Meet Ali M Latifi. Born in Kabul, Afghanistan and raised in Little Kabul, California, Ali is a journalist (and ‘amateur’ photographer) who had the opportunity to cover the country of his birth, in addition to writing stories on Greece and Qatar. Ali has written for the Al Jazeera English, the Los Angeles Times, the New York Times, Vice News, the Christian Science Monitor and more. Ali shared his journey as a journalist, some inspiring stories he has covered in Afghanistan along with photos he has taken along the way.
Q: How would you sequence your journey to becoming a journalist/writer?
A: It wasn't really planned, I had tried a lot of different things when I was an undergrad, and after I had completed my degree at the University of California at Santa Cruz. I briefly worked at an independent film studio specializing in political films (and ironically, Lifetime movies), but it just didn't seem to fit. I also worked at a prominent think tank in DC for about a year and realized that politics, especially US politics, wasn't for me. When I was in graduate school at the American University in DC I started interning at different media outlets (NPR, Al Jazeera and Voice of America) and writing freelance for local DC outlets, and it just seemed to make sense.
There was nothing pre-planned about it. I remember on orientation day for the International Media graduate program at AU, one of the deans of the School of Communication asked us what we wanted out of our degrees and I said I wanted to be a producer at Al Jazeera English. That is literally what ended up happening. I graduated from AU and within weeks I was on a flight to Doha. Things in life just sort of have a way of working out, I guess.
My family also says it was in my genes because my grandfather, Abdul Rashid Latifi, was a prominent writer and journalist in Afghanistan.
Q: Can you tell us what exactly it means to be a journalist?
A: For me, being a journalist means telling the stories of people to the world. Politicians and celebrities and businessmen have plenty of opportunities to be heard, in fact, they can orchestrate those opportunities themselves, but what's interesting, is how what these people say and do impact the average person. I've never believed that anyone is "voiceless," I think that's an elitist view that further disempowers and disenfranchises people. Instead of claiming to "give people a voice" I think the best we can hope for as journalists is to amplify people's voices or try and make it reach out farther than it would normally.
Personally, it's both an advantage and a challenge being an Afghan-American journalist reporting on Afghanistan. On the one hand, you (hopefully) have more access and insights into the situation in the country and you can apply more nuance and context to your writing. On the other hand, it can be frustrating because you have to watch as other people (including some other Afghans) take important issues and complicated topics and break them down into cliches, stereotypes and oversimplifications that distort the actual story.
I know it may sound trite, but you do often wonder how the West would feel if the rest of the world wrote about them the way they write about us. Imagine if people wrote in every article about the United States that it's a "male-dominated society," how would people in the US react? It's certainly true that the US is a highly patriarchal society, but an Afghan journalist could never get away with writing that. Or if, for instance, we called Tennessee the "birthplace of the KKK," in the way people refer to Kandahar, a city with thousands of years of history, as "the birthplace of the Taliban." Or if people wrote about racism in the US the way Western outlets write about ethnicity in Afghanistan.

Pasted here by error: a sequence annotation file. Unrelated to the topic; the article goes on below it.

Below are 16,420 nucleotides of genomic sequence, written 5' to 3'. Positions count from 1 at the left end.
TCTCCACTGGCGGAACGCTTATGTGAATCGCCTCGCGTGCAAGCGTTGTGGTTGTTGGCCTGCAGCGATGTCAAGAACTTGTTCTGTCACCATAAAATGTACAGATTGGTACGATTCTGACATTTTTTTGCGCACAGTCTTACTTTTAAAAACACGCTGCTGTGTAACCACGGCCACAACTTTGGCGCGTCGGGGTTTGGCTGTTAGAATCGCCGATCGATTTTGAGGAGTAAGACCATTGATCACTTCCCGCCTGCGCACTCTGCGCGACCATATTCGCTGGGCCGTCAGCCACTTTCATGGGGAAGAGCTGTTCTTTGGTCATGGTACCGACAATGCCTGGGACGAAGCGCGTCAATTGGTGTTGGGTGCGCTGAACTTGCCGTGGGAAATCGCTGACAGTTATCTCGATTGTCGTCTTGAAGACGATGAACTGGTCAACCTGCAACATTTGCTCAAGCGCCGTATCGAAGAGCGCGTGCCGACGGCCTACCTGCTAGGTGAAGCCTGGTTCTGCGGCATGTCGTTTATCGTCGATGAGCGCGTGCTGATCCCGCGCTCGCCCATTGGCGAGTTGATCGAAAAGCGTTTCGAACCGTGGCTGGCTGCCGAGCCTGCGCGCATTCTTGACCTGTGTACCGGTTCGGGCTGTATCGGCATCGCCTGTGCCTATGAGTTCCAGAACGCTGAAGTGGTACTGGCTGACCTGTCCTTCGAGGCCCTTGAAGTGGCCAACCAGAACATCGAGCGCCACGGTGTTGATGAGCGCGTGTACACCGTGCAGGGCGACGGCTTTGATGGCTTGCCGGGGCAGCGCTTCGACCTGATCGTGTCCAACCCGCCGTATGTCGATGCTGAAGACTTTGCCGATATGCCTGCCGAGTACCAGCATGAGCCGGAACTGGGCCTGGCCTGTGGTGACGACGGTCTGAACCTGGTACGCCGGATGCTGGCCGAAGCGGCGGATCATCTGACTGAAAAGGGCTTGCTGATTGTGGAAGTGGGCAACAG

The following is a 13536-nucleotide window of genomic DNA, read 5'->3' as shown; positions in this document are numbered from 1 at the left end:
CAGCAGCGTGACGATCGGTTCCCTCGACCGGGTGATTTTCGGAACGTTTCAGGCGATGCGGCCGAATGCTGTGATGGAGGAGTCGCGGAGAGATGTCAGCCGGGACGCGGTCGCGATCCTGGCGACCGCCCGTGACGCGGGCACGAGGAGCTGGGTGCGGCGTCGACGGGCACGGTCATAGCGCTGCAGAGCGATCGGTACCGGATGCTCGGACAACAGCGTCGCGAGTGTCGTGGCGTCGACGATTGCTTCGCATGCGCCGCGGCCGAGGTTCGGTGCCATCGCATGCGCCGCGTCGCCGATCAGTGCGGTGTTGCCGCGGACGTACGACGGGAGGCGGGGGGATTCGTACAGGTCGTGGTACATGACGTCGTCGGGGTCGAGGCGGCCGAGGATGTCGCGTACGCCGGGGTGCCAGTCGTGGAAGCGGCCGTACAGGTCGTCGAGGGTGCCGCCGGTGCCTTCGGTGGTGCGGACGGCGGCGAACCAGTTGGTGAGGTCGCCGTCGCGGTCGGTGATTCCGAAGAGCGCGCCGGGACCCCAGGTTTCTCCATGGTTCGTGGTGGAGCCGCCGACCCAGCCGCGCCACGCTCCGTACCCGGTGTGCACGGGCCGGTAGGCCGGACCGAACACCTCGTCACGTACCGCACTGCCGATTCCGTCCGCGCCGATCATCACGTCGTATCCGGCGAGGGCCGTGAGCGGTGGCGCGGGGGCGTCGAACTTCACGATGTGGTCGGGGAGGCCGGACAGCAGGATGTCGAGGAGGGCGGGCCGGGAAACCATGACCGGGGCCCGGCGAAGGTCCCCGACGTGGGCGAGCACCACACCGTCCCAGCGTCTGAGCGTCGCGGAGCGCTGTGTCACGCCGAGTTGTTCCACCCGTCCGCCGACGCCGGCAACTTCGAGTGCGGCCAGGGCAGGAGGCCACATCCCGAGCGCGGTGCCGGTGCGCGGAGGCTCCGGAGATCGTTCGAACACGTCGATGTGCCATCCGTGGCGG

Personally, it's also frustrating because there's a lot of racism in the media, people may not admit it, but it's there.
Sometimes it seems more subtle, for instance, how often is an (English-speaking) Chinese journalist sent to write about London for a foreign media outlet? But Westerners always come to other parts of the world and write about foreign countries without anyone ever questioning it.
There is also overt racism, knowing you aren't given a byline, being asked for sources, being called a translator or a fixer (when you're not), knowing you are paid less, having someone sitting at a desk in the West telling you, you are wrong in your description or analysis of the country you are from and live in. All of which has happened to me with various media outlets.
There are so many other issues that we have all experienced personally.
What has been one of the more inspiring stories you have researched and written?
I think there are inspiring stories all around. I wrote about Mustafa Mohammadi, a young man in Kabul who invented a solar-powered motorbike made primarily with parts he could find in local markets. I still get asked about that story to this day. There was also the story of Shafaq Ayobi, a player in Afghanistan's Premier League who started out kicking around a makeshift football while tending to the sheep and goats in his home province of Laghman and ended up joining the Premier League. The story was extra special because I got to follow Shafaq around the year the team he played on, representing the eastern zone (where we're both from), win the championship. There's also the story of Ibrahim Amiri, a 27-year-old amateur astronomer who made his own telescope as a teenager and now teaches Afghan youth about a science Muslims played such a huge role in developing.
As an Afghan journalist, what has it been liketo tell the story of Afghanistan to an international audience?
Amazing. Professionally, I hope that I can bring something different to the stories I tell.
Personally, it gave me a chance to return to the country of my birth and do the job that I love every day.
Follow Ali on Twitter @alibomaye.